Do you believe in talent management? If so, do you have one in your organization?
In an organization, many talented people don't come to the surface because of their innate nature. For example, large fish do not come to the surface and like to live in deep water. However, a fisherman uses his technique to catch big fish and get maximum profit from it.
In many organizations, people try to be seen through networks, personal contacts, testimonials, etc. They don't necessarily have to be extraordinary and talented, but they are often seen and caught in the eyes of senior management. You benefit from the early talent development programs and remuneration system. However, most of the successful organizations try to gain popularity despite their lower interest in networking, contacts, self-promotion, and cheap popularity, etc.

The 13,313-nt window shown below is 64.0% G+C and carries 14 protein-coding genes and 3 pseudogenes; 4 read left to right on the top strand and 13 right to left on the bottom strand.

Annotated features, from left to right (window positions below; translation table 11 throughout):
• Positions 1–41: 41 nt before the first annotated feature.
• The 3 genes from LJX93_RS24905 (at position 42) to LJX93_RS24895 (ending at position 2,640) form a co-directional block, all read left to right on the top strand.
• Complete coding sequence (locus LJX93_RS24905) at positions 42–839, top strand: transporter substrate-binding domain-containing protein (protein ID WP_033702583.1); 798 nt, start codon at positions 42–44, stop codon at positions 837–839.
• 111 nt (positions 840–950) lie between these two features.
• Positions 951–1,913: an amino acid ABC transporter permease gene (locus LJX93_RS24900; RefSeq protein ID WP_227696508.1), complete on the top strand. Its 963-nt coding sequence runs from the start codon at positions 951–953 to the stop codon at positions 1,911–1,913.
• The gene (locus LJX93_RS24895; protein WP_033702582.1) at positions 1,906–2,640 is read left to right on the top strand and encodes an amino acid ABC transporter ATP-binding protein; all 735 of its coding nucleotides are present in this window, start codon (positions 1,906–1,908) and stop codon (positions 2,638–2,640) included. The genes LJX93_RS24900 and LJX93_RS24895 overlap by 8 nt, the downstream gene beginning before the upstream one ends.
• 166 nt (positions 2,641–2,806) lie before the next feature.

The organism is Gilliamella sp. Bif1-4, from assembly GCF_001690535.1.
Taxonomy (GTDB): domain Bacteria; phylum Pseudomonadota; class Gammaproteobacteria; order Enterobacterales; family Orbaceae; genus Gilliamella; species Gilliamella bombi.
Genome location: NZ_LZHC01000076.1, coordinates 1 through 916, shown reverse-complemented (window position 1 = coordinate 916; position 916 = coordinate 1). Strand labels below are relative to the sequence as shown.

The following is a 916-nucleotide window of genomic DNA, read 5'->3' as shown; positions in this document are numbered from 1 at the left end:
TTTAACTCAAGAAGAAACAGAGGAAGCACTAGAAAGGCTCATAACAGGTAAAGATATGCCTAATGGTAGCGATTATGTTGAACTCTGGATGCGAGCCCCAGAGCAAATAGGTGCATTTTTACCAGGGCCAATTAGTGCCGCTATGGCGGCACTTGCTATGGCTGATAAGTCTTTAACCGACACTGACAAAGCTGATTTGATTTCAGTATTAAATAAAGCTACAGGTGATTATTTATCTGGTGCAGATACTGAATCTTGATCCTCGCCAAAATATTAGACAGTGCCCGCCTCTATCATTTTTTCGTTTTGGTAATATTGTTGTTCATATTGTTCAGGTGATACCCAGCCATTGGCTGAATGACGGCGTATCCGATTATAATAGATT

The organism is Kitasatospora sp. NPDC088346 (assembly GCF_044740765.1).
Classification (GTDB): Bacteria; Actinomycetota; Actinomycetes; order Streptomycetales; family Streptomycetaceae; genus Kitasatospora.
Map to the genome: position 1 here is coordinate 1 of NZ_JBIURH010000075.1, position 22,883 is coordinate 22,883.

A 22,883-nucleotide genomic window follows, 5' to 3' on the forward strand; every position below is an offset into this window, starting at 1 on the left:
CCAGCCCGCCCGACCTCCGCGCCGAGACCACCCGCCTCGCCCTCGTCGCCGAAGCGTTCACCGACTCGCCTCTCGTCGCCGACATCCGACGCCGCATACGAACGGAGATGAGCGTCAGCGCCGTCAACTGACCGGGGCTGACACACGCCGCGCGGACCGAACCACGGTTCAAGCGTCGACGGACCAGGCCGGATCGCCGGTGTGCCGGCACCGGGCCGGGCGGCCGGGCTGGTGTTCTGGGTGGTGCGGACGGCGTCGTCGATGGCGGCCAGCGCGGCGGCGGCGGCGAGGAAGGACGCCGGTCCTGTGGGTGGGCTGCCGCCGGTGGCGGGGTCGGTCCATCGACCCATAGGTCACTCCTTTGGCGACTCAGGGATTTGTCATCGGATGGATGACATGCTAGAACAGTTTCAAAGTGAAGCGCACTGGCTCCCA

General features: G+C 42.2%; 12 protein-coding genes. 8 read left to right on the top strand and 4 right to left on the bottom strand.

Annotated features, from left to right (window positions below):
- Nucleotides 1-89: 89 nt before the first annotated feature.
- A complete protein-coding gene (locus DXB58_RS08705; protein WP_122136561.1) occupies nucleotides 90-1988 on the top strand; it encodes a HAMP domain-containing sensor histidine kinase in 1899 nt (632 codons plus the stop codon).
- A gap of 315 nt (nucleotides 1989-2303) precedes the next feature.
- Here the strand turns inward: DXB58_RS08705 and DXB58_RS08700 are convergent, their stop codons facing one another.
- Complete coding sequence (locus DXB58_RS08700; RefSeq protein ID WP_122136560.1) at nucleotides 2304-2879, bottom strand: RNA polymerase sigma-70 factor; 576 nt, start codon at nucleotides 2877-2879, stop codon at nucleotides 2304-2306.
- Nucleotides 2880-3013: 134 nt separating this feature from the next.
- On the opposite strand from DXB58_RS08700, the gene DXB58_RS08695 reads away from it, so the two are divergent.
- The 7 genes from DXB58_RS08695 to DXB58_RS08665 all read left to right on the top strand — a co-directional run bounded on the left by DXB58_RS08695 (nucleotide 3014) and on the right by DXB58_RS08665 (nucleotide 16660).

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As a result, many organizations, mostly multinational corporations (MNCs) and good private companies, try to get the most out of their people through talent discovery and talent management. In an organization, many talented people come and associate with dreams of achievement, success and career development. But later in their careers, they discover and experience the true corporate culture and many of them feel neglected and frustrated. They gradually lose interest, fail to innovate, become less involved, and suffer from mental depression. Talent management allows all employees, regardless of type, to be given attention.
Sincere and quiet employees will not feel neglected. Fairness and transparency in the evaluation process can lead to employee satisfaction and thereby reduce complaints. Therefore, the control and inspection personnel should be fully restrained to maintain the rationality of the labeling system.
An organization can only excel and create a favorable environment through its rich workforce culture, and one of the tools is talent management.